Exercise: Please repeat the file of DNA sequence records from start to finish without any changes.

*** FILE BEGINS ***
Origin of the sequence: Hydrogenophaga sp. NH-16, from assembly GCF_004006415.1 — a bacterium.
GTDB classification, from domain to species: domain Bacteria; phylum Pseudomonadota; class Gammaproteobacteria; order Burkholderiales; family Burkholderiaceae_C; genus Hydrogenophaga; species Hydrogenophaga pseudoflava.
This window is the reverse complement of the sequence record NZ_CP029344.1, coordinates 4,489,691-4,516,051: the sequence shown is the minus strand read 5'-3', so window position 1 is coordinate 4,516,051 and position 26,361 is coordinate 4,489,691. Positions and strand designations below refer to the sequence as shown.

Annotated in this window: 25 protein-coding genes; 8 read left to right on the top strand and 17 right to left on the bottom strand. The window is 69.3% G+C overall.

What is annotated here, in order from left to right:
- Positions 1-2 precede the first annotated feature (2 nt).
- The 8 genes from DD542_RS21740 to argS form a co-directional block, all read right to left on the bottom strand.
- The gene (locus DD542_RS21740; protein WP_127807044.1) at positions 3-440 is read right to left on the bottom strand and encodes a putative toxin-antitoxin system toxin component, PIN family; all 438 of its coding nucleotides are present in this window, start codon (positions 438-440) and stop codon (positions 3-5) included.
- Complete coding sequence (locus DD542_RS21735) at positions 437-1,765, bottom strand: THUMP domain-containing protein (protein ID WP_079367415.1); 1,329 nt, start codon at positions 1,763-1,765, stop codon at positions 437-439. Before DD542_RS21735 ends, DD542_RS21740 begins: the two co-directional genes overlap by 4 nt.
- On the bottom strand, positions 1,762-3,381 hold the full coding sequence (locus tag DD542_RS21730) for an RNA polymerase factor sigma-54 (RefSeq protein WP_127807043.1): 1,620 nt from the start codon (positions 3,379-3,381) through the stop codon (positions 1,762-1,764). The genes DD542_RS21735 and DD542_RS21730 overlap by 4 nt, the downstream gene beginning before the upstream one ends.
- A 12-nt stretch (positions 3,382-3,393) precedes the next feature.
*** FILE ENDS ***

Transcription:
Origin of the sequence: Hydrogenophaga sp. NH-16, from assembly GCF_004006415.1 — a bacterium.
GTDB classification, from domain to species: domain Bacteria; phylum Pseudomonadota; class Gammaproteobacteria; order Burkholderiales; family Burkholderiaceae_C; genus Hydrogenophaga; species Hydrogenophaga pseudoflava.
This window is the reverse complement of the sequence record NZ_CP029344.1, coordinates 4,489,691-4,516,051: the sequence shown is the minus strand read 5'-3', so window position 1 is coordinate 4,516,051 and position 26,361 is coordinate 4,489,691. Positions and strand designations below refer to the sequence as shown.

Annotated in this window: 25 protein-coding genes; 8 read left to right on the top strand and 17 right to left on the bottom strand. The window is 69.3% G+C overall.

What is annotated here, in order from left to right:
- Positions 1-2 precede the first annotated feature (2 nt).
- The 8 genes from DD542_RS21740 to argS form a co-directional block, all read right to left on the bottom strand.
- The gene (locus DD542_RS21740; protein WP_127807044.1) at positions 3-440 is read right to left on the bottom strand and encodes a putative toxin-antitoxin system toxin component, PIN family; all 438 of its coding nucleotides are present in this window, start codon (positions 438-440) and stop codon (positions 3-5) included.
- Complete coding sequence (locus DD542_RS21735) at positions 437-1,765, bottom strand: THUMP domain-containing protein (protein ID WP_079367415.1); 1,329 nt, start codon at positions 1,763-1,765, stop codon at positions 437-439. Before DD542_RS21735 ends, DD542_RS21740 begins: the two co-directional genes overlap by 4 nt.
- On the bottom strand, positions 1,762-3,381 hold the full coding sequence (locus tag DD542_RS21730) for an RNA polymerase factor sigma-54 (RefSeq protein WP_127807043.1): 1,620 nt from the start codon (positions 3,379-3,381) through the stop codon (positions 1,762-1,764). The genes DD542_RS21735 and DD542_RS21730 overlap by 4 nt, the downstream gene beginning before the upstream one ends.
- A 12-nt stretch (positions 3,382-3,393) precedes the next feature.